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Adam Versus David

During a recent stint of substitute teaching, I was struck in a brand new way with a certain behavioral phenomenon which was endlessly repeated in the classroom. I would set some specific guidelines of acceptable behavior, and make sure that everyone understood exactly what was expected from them and for how long this behavior would be expected to last. For example, I would ask the children to remain seated during the reading lesson. Invariably, a child would hop up out of the seat as the class material was being explained. I would turn to the child and ask him to sit down. Without exception, the child would explain that he was not at fault. The child sitting behind him (or ahead, or to the right), was responsible for the infraction, having broken the lead of the offending child's pencil, which necessitated an immediate trip to the pencil sharpener. The situations varied, but never did the scapegoating vary.

At first, I thought that the behavior was due to the age of the children in the classroom, but I covered the gamut of the ages in that school, and that particular behavior was across the board. Of course, every child knows that a substitute is easy prey in the classroom, and some of the behavior was surely a direct result of my being in that unfortunate position. However, the consistency amazed me.

Whatever happened to the concept that we are responsible for our own behavior? When I was in school, I was held responsible for my own actions, and, horror of horrors, we were even held accountable for each other's wrong actions. If one child misbehaved, every child in the class had to stay after school! I always felt that was very unjust; nevertheless, you could rest assured it would happen.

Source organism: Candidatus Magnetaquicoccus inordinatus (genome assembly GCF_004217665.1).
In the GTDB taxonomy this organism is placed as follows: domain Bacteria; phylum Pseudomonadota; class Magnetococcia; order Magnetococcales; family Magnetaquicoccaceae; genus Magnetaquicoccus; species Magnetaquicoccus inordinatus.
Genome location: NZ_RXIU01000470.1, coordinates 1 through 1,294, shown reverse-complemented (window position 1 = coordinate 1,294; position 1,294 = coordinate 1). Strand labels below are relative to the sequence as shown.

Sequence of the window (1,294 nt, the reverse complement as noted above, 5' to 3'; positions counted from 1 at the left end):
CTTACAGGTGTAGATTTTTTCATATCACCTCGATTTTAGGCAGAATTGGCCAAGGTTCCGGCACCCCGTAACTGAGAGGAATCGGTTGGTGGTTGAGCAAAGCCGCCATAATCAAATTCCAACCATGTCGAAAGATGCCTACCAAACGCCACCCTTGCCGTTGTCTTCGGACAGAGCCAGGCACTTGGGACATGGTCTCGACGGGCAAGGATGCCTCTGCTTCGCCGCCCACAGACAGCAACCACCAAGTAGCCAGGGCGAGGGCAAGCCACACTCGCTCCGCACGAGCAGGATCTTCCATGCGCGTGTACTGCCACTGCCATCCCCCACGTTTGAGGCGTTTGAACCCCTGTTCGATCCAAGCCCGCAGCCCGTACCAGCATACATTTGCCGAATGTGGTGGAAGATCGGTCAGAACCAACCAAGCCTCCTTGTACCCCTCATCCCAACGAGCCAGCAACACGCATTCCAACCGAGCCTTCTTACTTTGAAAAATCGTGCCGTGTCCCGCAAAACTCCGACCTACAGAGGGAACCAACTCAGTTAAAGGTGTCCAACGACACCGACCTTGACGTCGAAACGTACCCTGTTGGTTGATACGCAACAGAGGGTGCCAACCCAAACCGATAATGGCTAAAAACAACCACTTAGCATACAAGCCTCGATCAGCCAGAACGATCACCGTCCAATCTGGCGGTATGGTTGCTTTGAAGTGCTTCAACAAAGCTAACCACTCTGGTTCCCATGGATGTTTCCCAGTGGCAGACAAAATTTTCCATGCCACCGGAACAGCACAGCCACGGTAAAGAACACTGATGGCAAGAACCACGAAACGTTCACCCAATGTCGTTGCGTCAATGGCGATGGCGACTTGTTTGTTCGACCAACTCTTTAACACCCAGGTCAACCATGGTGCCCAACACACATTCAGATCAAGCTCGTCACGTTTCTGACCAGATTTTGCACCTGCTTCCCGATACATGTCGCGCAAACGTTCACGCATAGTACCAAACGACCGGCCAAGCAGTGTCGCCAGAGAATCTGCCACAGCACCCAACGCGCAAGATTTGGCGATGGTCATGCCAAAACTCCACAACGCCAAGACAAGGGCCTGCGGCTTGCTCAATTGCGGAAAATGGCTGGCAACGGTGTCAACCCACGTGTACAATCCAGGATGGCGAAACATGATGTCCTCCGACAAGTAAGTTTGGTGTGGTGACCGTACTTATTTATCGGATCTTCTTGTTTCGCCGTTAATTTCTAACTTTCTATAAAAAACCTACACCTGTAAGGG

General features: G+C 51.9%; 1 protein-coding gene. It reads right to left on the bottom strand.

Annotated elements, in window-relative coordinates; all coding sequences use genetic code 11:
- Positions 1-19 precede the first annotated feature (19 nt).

Blaming your behavior on someone else was an exercise in futility. Immediately you were asked, "Well, if Bobby jumped off a bridge, would you?" Which ended that discussion.

Suddenly, I was struck with the realization that such behavior was as old as human beings. It must have been one of the first behaviors to be recognized as universal. Look at the story of Adam and Eve. Isn't that exactly what was going on there? Yahweh comes into the garden to walk and talk with them, and finds them hiding. Of course, He knew exactly where they were. How can you hide from Yahweh? The great I AM?

He immediately says, in effect, "Why are you hiding? And what have you done to learn that you were naked? Did you eat the fruit of the tree of knowledge?"

Adam says, "Well, the woman made me do it!"

And Eve asserts, "Well, the serpent made me do it!"

Original sin was immediately followed by another sin - to refuse to face the fact that we are responsible for our own behavior. Are we born with this desire to blame our behaviors on someone else or some outside circumstance? It was at this point that Adam and Eve were thrown out of the Garden of Eden.

This brought me to think of David. God called David "a man after [His] own heart." After David gave in to the temptation to have Bathsheba, the prophet Nathan came to him and told David a parable about a man who stole a precious little lamb from a poor man. David, of course, did not relate this parable to himself. (Have you ever noticed how we can read Scripture faithfully, but always apply what we have read to someone else? This effectively prevents us from having to look at ourselves and recognize that we need to change.) David immediately becomes angry at what this "other" man did, and says to Nathan that the man deserves to die, and must make fourfold restitution!